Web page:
And a city so fanciful must have equally whimsical transportation, right? So somehow (and I’m not sure when, but I bet Lisa Simeone will know) Venice invented the gondola and the gondolier. But it’s not just a canoe with some oars or a rowboat which in more practical cultures it might have been. But there’s nothing practical about Venice, a town that is nothing if not dandy. So enter the modern gondola, a souped up canoe with a little Viking front. The whole of it looks like a floating casket complete with bud vase on the front, brocade velvet seats, and gold leafing applied all willy nilly. So you have these marvelously pretty boats and so who’s gonna push the tricked-out canoe around? Why, a pretty oarsman in a striped shirt of course…


But the modern gondolier is not just an oarsman. He might even sing to you while you’re going for a $100 for a half-hour ride (now that really is being taken for a ride). Gondoliers have the kind of hyper masculine status that surfers in America do. Everyone thinks they’re sexy and sort of the symbol of romance so they take the liberty of shameless flirting with the girls and everyone just giggles — even their boyfriends. I found them quite amusing since they’ve also entered my brain decades ago in pop culture. They make me quiver and giggle, especially when one comes by with a load of Chinese tourists and an accordion player on board. Although I didn’t afford myself a ride on one, I certainly watched them sculling their way through tunnels, ducking, and putting their feet on buildings to keep them from scraping. And in a modern twist I saw them smoking and texting while driving. Tsk tsk, boys.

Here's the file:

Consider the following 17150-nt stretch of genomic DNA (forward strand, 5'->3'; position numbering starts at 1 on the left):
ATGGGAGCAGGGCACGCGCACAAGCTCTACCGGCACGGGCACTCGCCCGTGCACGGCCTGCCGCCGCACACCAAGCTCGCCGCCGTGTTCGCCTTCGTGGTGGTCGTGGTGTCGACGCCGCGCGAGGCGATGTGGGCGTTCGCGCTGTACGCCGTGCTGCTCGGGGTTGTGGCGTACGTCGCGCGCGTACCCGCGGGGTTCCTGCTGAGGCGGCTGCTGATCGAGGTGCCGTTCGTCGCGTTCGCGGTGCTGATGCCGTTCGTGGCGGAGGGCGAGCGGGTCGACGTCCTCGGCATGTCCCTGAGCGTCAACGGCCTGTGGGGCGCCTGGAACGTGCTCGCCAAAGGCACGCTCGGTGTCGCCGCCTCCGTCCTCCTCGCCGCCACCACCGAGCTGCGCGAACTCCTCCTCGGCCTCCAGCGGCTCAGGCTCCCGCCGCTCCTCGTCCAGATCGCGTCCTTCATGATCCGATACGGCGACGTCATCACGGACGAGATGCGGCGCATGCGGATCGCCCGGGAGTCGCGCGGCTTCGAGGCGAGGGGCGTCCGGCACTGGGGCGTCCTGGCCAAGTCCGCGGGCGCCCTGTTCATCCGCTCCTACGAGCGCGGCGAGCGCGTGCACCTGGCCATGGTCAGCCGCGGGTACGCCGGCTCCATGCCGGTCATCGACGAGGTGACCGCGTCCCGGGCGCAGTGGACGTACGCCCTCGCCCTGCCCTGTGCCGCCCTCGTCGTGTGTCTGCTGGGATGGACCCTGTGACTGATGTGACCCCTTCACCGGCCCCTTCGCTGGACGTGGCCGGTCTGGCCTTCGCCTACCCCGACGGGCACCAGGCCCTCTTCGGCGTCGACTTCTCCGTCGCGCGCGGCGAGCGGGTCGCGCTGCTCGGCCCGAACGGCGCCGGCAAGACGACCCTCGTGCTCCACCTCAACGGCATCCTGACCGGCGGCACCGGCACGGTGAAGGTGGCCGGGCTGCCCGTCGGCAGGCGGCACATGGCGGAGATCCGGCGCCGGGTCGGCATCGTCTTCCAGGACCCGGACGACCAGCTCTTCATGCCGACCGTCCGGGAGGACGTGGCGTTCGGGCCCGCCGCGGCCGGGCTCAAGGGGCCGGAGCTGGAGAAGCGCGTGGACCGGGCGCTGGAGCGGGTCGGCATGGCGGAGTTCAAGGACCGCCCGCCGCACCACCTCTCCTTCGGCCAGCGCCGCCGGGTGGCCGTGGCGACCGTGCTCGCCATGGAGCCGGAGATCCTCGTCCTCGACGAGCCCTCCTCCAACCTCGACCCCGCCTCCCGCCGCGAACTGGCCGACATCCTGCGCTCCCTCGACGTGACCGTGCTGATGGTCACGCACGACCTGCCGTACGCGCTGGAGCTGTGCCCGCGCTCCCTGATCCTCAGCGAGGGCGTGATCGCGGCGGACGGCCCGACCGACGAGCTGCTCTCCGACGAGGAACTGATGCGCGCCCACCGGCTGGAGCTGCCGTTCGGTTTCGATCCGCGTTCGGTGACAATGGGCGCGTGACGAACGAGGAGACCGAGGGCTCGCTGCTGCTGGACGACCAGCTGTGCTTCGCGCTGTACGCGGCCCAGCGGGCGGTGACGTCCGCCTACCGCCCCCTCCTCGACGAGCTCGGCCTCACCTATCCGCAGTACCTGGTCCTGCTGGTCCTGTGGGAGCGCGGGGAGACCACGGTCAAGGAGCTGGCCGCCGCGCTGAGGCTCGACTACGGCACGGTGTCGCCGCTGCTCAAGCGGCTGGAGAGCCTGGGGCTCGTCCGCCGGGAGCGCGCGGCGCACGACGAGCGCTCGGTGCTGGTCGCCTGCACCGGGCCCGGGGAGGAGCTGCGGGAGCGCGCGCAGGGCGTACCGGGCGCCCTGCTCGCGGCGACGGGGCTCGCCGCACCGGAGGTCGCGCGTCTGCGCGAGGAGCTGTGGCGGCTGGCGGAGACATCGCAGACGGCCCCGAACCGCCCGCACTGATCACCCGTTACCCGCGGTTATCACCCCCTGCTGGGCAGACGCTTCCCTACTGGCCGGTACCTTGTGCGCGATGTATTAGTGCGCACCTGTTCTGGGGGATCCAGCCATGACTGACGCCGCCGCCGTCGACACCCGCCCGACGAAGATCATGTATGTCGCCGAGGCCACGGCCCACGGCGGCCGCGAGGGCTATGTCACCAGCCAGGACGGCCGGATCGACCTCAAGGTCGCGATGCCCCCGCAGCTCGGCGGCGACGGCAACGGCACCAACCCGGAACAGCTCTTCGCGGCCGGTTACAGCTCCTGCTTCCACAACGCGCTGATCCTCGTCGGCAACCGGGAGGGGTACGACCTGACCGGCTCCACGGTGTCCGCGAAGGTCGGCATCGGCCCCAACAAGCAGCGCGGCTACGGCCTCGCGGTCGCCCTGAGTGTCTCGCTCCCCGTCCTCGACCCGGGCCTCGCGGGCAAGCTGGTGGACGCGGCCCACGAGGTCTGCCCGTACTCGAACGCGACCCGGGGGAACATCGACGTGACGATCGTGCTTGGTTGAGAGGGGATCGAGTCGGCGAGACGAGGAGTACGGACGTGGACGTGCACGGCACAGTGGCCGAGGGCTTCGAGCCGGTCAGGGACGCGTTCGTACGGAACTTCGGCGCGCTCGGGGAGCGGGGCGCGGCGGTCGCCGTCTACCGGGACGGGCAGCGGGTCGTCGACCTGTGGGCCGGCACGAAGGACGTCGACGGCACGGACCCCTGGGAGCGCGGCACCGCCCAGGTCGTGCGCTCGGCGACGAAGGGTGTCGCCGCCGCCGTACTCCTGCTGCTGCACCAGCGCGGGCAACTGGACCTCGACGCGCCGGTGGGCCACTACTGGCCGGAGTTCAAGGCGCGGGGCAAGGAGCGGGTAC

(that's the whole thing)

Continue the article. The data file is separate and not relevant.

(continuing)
So that for me was my first day in Venice: a vivid and lucid dream in 3 dimensions. I spent the whole day walking around trying to reconcile imagery I’ve accumulated on the place for 45 years with the reality of it. Can we call Venice reality? To me it seems like a big watery suspension of all that is real and practical in our modern lives.


BTW – I saw more Americans today than on the whole month in Europe so far. The place is crawling with the very people who have perpetuated the myths of this place in cinema. I wonder if they’re all having that same experience of feeling like they’re in a movie? From the looks of the two above, I’d say that maybe I was alone in my awe.

It’s incomprehensible how this place was built and even more sobering to think about the half millennia of maintenance to keep it alfoat. But it’s still here centuries later, delighting people from my generation who are the very ones responsible for changing the climate enough to eventually sink it.





  1. What fun, David. I love your view of the world, kind of a mix of rose colored glasses and pollution streaked human nature.